While we were laughing they were nodding.
April 28, 2009 8:07 AM   Subscribe

This post was deleted for the following reason: An abstract is not a good post. -- cortex

So the entire post is just a link to an abstract?
posted by autodidact at 8:10 AM on April 28, 2009

Precis: Conservatives don't get it.
posted by Bummus at 8:11 AM on April 28, 2009 [2 favorites]

I can't see what I want to see at that link.
posted by Joe Beese at 8:12 AM on April 28, 2009 [1 favorite]

Even if we were able to see the article (and not just the abstract) I'd like to see a post like this fleshed out more. Spend at least an hour just searching (not reading) for other links. There is an emerging form of narrative called "Burlesque Narrative" that might be a good place to start for the next version of this post. :)
posted by iamkimiam at 8:13 AM on April 28, 2009 [1 favorite]

This post is like 10 thousand spoons!
posted by Potomac Avenue at 8:14 AM on April 28, 2009 [1 favorite]

This would be interesting if there was anything more about this online than a journal abstract. A link to the paper, or to an accessible analysis of it would be nice. Even just Colbert riffing on it, man. Something.
posted by ardgedee at 8:15 AM on April 28, 2009

This is totally awesome and true, and is one of the best things about Colbert, but I agree with others that an FPP should be more meaty.
posted by XMLicious at 8:16 AM on April 28, 2009

Where's your bugmenot now, eh?
posted by Joe Beese at 8:17 AM on April 28, 2009

jesus, they really think he's a conservative and is only "pretending" to tell jokes that make conservatives look stupid? Insanity.

Reminds me of "High School" a documentary by Frederick Wiseman. He put together a "fly on the wall" documentary showing teachers being domineering assholes to young kids. The teachers loved it and at a showing came up to him and with tears in their eyes told them that finally, someone really understood what they were doing. When the movie came out, the public was stunned. The teachers and administrators screamed they had been "tricked."
posted by Ironmouth at 8:17 AM on April 28, 2009 [3 favorites]

Ironmouth: "Reminds me of "High School" a documentary by Frederick Wiseman."

What we see in Fred Wiseman's documentary, shot in a high school in a large Eastern city, is so familiar and so extraordinarily evocative that a feeling of empathy with the students floods over us. How did we live through it? How did we keep any spirit? - Pauline Kael
posted by Joe Beese at 8:21 AM on April 28, 2009

So the entire post is just a link to an abstract?

How ironic.
posted by Ironmouth at 8:22 AM on April 28, 2009

Woo, fear the power of academic access.
posted by robocop is bleeding at 8:26 AM on April 28, 2009

There's a link for the PDF on the side (under "this article" sidebar) but you have to have a subscription to read it.
posted by delmoi at 8:27 AM on April 28, 2009

Alright, more sincerely, and with attempted humility about my own spotty posting history, I don't think this is a good post because it reinforces stereotypes about conservatives without proving them or offering context or reinforcement through other links. Why not just post a link to a photoshop of Bill O'Reilly's head onto a manatee or something?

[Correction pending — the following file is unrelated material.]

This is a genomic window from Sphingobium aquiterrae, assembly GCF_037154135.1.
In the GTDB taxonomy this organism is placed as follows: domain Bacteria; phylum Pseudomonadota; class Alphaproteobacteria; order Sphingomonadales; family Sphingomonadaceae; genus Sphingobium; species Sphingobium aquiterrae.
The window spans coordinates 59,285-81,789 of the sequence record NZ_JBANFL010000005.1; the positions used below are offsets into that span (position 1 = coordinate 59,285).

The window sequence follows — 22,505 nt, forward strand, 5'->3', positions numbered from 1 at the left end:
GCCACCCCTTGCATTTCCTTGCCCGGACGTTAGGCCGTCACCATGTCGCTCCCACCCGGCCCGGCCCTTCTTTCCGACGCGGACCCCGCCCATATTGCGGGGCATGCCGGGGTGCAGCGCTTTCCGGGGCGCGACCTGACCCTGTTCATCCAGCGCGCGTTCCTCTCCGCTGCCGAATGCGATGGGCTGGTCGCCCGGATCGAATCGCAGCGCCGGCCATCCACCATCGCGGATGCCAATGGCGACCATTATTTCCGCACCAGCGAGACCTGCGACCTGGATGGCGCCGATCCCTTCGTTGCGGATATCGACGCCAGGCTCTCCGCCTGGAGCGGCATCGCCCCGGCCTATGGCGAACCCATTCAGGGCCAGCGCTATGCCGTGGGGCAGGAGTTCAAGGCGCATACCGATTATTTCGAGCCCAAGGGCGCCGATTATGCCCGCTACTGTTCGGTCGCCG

Also, no thanks to your "We." When I watch the Colbert Report I mostly groan until someone changes the channel to a higher quality of social satire, like Real Housewives or Rock of Love.
posted by Potomac Avenue at 8:29 AM on April 28, 2009

Conservatives have a system of keyword triggers where humans have a brain, FILM AT 11.
posted by DU at 8:29 AM on April 28, 2009

Precis: Conservatives don't get it.

I was able to download and read this article, and I suggest others who can, do so, because it's actually a pretty insightful and well-put-together bit of research:

This study moves beyond simple media effects as it examines a process of how people negotiate the ambiguity of deadpan satire in political entertainment...While common wisdom might suggest that this is simply comedy and people should “get the joke,” this study demonstrates that such assumptions do not seem to hold true when the source is also ambiguous, offering no external cues to guide individuals’ message processing...

These results suggest that assumptions previously held regarding the role of latenight comedy and political satire might not be accurate and that perception plays a significant role in way audiences interpret the comedy...More importantly, political satire may not affect people in the way that it has historically been assumed (i.e., satire has been feared and banned because it is seen as a powerful force, Feinberg 1967). (emph. added)...

Because both groups perceive the messages and the source as supporting their own political views, it seems plausible that both liberals and conservatives could use Stephen Colbert and The Colbert Report as a showcase for why their political viewpoints are correct. Perhaps that is why 2008 Republican presidential candidate Mike Huckabee made repeated appearances on the show and thanked Stephen Colbert for giving him the “Colbert bump,” which he claimed made a significant positive impact in his bid for the White House (ColbertNation.com 2007).

posted by Blazecock Pileon at 8:31 AM on April 28, 2009

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